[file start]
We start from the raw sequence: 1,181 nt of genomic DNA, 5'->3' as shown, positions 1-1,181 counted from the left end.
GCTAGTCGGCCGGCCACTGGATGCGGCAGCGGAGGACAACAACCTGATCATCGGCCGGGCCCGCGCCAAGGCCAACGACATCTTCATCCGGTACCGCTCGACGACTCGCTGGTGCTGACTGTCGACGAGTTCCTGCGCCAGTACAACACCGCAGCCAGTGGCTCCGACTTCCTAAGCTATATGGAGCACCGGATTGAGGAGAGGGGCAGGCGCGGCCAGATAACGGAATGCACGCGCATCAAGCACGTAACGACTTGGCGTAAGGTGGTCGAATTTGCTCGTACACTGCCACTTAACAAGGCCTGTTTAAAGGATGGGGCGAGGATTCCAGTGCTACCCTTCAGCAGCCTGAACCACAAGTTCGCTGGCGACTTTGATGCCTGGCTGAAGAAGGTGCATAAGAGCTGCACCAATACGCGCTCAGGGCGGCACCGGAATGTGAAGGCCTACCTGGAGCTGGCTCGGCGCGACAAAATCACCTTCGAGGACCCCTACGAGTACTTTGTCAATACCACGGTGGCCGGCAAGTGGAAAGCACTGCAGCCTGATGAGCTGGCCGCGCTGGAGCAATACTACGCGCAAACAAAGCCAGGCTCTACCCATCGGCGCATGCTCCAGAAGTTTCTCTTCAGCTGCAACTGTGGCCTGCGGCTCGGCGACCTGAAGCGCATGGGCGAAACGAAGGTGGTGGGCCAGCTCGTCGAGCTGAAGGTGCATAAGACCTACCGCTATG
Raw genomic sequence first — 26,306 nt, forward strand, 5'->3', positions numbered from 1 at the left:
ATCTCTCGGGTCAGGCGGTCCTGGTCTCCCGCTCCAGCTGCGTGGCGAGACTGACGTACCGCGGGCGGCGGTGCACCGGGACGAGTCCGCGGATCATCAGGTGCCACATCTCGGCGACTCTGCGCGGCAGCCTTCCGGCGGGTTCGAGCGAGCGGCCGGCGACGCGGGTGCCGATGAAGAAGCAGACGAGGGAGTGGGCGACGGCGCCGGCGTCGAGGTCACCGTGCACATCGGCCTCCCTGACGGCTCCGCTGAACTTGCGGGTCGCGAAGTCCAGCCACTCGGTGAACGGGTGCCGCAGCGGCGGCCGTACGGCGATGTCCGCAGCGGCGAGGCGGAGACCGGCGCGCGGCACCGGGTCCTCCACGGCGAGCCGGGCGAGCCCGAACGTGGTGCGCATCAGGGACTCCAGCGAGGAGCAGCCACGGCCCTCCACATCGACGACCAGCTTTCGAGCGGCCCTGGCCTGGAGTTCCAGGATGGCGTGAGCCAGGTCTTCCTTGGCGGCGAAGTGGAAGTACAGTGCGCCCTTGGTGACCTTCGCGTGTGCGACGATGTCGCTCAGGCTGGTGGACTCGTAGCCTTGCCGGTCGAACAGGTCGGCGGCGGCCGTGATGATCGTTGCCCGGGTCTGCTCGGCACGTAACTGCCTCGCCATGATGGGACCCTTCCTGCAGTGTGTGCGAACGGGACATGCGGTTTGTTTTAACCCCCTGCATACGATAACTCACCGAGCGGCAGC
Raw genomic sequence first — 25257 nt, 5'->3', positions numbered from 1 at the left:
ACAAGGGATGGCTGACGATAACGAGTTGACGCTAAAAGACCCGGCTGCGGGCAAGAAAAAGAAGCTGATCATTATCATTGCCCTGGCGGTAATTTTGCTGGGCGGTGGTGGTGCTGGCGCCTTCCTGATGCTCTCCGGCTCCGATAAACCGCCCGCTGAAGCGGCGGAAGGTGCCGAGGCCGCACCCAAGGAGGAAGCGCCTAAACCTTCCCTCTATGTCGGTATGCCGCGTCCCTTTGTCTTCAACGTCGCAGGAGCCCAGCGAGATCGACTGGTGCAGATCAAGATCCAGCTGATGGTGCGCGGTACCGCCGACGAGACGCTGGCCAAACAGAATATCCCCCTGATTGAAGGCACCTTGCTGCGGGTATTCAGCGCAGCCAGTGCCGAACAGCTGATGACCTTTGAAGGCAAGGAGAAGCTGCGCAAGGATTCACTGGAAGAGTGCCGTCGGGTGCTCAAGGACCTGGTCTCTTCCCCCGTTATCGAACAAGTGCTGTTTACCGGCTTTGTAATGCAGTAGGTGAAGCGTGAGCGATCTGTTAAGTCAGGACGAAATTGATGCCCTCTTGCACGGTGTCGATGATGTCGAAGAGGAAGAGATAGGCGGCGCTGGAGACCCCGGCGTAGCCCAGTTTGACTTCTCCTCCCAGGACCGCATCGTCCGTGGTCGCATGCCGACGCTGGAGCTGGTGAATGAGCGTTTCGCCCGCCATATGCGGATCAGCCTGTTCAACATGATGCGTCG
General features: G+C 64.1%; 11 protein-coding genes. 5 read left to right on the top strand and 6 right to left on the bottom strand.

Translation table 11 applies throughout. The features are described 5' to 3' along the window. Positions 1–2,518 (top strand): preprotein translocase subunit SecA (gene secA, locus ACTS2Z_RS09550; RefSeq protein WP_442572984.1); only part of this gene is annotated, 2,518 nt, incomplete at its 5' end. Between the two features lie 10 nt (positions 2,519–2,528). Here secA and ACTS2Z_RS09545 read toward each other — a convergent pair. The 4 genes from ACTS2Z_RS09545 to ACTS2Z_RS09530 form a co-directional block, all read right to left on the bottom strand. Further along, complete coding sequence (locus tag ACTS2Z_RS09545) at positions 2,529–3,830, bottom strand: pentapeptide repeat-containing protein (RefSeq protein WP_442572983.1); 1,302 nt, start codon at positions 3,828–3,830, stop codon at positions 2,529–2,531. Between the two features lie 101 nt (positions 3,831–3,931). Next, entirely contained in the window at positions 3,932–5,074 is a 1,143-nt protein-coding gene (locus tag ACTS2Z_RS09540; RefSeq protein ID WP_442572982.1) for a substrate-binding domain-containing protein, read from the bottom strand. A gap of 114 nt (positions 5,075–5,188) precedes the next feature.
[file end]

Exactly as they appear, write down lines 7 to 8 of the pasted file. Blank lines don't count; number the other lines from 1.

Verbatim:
General features: G+C 64.1%; 11 protein-coding genes. 5 read left to right on the top strand and 6 right to left on the bottom strand.

Translation table 11 applies throughout. The features are described 5' to 3' along the window. Positions 1–2,518 (top strand): preprotein translocase subunit SecA (gene secA, locus ACTS2Z_RS09550; RefSeq protein WP_442572984.1); only part of this gene is annotated, 2,518 nt, incomplete at its 5' end. Between the two features lie 10 nt (positions 2,519–2,528). Here secA and ACTS2Z_RS09545 read toward each other — a convergent pair. The 4 genes from ACTS2Z_RS09545 to ACTS2Z_RS09530 form a co-directional block, all read right to left on the bottom strand. Further along, complete coding sequence (locus tag ACTS2Z_RS09545) at positions 2,529–3,830, bottom strand: pentapeptide repeat-containing protein (RefSeq protein WP_442572983.1); 1,302 nt, start codon at positions 3,828–3,830, stop codon at positions 2,529–2,531. Between the two features lie 101 nt (positions 3,831–3,931). Next, entirely contained in the window at positions 3,932–5,074 is a 1,143-nt protein-coding gene (locus tag ACTS2Z_RS09540; RefSeq protein ID WP_442572982.1) for a substrate-binding domain-containing protein, read from the bottom strand. A gap of 114 nt (positions 5,075–5,188) precedes the next feature.